RICHMOND — If asked who was involved in the Civil War, most Americans would list the usual suspects: Robert E. Lee, Ulysses S. Grant, Stonewall Jackson.
But what about Elizabeth Van Lew, a Richmond abolitionist who worked as a spy for the Union army? Or Dr. Mary Walker, who received the Medal of Honor for treating prisoners of war on both sides? What roles did indigenous tribes and immigrants play during the war?
The American Civil War Museum, which holds its grand opening Saturday, aims to tell these stories and more through multimedia, artifacts and personal narratives.
As museum staffers have been setting up exhibits, they “are seeing artifacts being displayed in new ways and telling new stories,” said Stephanie Arduini, the museum’s director of education and programs.
Arduini said the 29,000-square-foot museum contains more than 500 artifacts. For example, visitors will be able to see the Confederate flag that Abraham Lincoln gave to his son, Tad, after the war ended — as well as a Native American moccasin that was sent to Confederate President Jefferson Davis.
Museum officials said every creative choice associated with the project was deliberate, from the location of the artifacts near each other to the location of the museum itself.
The museum, at 500 Tredegar St., was built at a cost of $25 million on the grounds of the Tredegar Iron Works, which was the largest of its kind in the South and provided artillery for the Confederate States Army. The back wall of the main lobby is an authentic ruin of the ironworks’ central foundry.
“It’s a blend of historic architecture and the new, modern building that’s placed like an exhibit case over the ruins,” Arduini explained. “It’s a nice symbolic contrast of how we approached the stories of the war in terms of looking at the past but placing them in the context of the present.”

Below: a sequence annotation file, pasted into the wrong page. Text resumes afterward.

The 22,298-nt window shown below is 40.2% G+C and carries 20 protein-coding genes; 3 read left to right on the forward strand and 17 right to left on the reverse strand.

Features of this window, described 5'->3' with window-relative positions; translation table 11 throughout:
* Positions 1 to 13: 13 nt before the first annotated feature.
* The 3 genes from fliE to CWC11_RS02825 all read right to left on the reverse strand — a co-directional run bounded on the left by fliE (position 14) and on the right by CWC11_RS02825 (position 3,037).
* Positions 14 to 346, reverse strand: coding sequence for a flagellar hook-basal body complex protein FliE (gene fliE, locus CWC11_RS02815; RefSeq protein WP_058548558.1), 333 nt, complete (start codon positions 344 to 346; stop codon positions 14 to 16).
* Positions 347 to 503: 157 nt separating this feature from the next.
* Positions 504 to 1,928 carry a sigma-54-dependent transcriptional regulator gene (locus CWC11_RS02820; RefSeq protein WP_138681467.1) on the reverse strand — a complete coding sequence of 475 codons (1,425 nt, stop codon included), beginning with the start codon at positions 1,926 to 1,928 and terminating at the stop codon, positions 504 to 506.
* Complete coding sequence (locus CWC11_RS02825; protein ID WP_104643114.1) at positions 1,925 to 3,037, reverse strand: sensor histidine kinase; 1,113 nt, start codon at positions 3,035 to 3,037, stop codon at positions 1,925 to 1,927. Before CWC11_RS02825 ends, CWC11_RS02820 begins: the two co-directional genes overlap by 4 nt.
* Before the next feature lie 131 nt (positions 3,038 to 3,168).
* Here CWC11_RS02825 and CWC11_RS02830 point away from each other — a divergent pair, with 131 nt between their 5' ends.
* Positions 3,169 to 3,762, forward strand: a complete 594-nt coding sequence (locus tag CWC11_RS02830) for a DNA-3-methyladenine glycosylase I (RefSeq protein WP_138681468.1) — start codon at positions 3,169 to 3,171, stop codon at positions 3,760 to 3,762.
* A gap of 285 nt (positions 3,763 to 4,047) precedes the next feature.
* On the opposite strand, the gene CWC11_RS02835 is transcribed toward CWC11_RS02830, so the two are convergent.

The museum, which will be open daily, merges collections from the former Museum of the Confederacy and the former American Civil War Center at Tredegar.
Walking into the pre-gallery space, museum visitors are bombarded with history. The space features large, colorized photos of both famous individuals and relatively unknown players in the Civil War.
Photos of Harriet Tubman are featured alongside Phoebe Pember, a Jewish nurse of the Civil War.
“We really wanted people to focus on the faces of the war,” Arduini said.
Solid Light, a company based in Louisville, Kentucky, designed the museum’s exhibits. Its goal was to tell the stories in a high-impact, visual way that would resonate with the audience.
The exhibits include interactive maps to highlight specific battle locations and personal stories of people who experienced them.
Ultimately, the goal of the museum is to move away from the classic narrative of the Civil War and to paint a more complete picture of the events that took place, officials said.
“Traditionally, the story of the Civil War focuses on battles and military strategy. Working closely with CEO Christy Coleman, we designed exhibits to create a more inclusive and authentic experience true to history and the people of the time,” said Cynthia Torp, the owner of Solid Light.
Arduini said museum officials wanted the facility to have a contemporary feel and aesthetic.
“We wanted it to feel vibrant and relevant, like something you’d expect at a museum about something that’s still shaping our lives — because this is still shaping our lives, even though it happened over a 150 years ago,” Arduini said.
Want to go?
The American Civil War Museum is at 500 Tredegar St., along the James River near Belle Isle and will be open 9 a.m. to 5 p.m. daily.
Admission is $15 for adults; less for seniors, retired military, teachers, students and children. For more information, check out the museum’s website, acwm.org, or call 804-649-1861.